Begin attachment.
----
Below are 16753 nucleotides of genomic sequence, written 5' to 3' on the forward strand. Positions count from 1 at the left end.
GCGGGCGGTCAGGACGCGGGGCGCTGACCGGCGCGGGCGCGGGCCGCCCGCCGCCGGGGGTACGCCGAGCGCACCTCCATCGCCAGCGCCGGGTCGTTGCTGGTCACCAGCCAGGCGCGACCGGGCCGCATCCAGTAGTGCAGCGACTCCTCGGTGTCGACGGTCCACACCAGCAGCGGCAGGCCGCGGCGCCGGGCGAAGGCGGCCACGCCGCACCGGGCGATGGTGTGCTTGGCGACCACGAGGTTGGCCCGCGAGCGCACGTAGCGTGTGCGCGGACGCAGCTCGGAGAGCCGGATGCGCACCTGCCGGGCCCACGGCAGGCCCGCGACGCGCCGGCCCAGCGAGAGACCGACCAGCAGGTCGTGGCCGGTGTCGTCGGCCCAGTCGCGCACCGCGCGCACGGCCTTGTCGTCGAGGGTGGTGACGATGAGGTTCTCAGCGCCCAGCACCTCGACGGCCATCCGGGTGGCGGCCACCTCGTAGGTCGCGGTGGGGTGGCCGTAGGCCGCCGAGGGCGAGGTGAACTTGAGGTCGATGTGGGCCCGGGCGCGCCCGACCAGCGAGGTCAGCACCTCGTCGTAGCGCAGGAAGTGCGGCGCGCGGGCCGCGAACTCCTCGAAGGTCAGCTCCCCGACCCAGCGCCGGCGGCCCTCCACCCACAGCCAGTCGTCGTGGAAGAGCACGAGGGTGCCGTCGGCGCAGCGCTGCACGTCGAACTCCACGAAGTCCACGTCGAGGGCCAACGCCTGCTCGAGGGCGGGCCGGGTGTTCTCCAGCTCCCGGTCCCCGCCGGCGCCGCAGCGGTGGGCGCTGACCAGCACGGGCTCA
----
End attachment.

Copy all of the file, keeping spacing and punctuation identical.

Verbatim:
Below are 16753 nucleotides of genomic sequence, written 5' to 3' on the forward strand. Positions count from 1 at the left end.
GCGGGCGGTCAGGACGCGGGGCGCTGACCGGCGCGGGCGCGGGCCGCCCGCCGCCGGGGGTACGCCGAGCGCACCTCCATCGCCAGCGCCGGGTCGTTGCTGGTCACCAGCCAGGCGCGACCGGGCCGCATCCAGTAGTGCAGCGACTCCTCGGTGTCGACGGTCCACACCAGCAGCGGCAGGCCGCGGCGCCGGGCGAAGGCGGCCACGCCGCACCGGGCGATGGTGTGCTTGGCGACCACGAGGTTGGCCCGCGAGCGCACGTAGCGTGTGCGCGGACGCAGCTCGGAGAGCCGGATGCGCACCTGCCGGGCCCACGGCAGGCCCGCGACGCGCCGGCCCAGCGAGAGACCGACCAGCAGGTCGTGGCCGGTGTCGTCGGCCCAGTCGCGCACCGCGCGCACGGCCTTGTCGTCGAGGGTGGTGACGATGAGGTTCTCAGCGCCCAGCACCTCGACGGCCATCCGGGTGGCGGCCACCTCGTAGGTCGCGGTGGGGTGGCCGTAGGCCGCCGAGGGCGAGGTGAACTTGAGGTCGATGTGGGCCCGGGCGCGCCCGACCAGCGAGGTCAGCACCTCGTCGTAGCGCAGGAAGTGCGGCGCGCGGGCCGCGAACTCCTCGAAGGTCAGCTCCCCGACCCAGCGCCGGCGGCCCTCCACCCACAGCCAGTCGTCGTGGAAGAGCACGAGGGTGCCGTCGGCGCAGCGCTGCACGTCGAACTCCACGAAGTCCACGTCGAGGGCCAACGCCTGCTCGAGGGCGGGCCGGGTGTTCTCCAGCTCCCGGTCCCCGCCGGCGCCGCAGCGGTGGGCGCTGACCAGCACGGGCTCA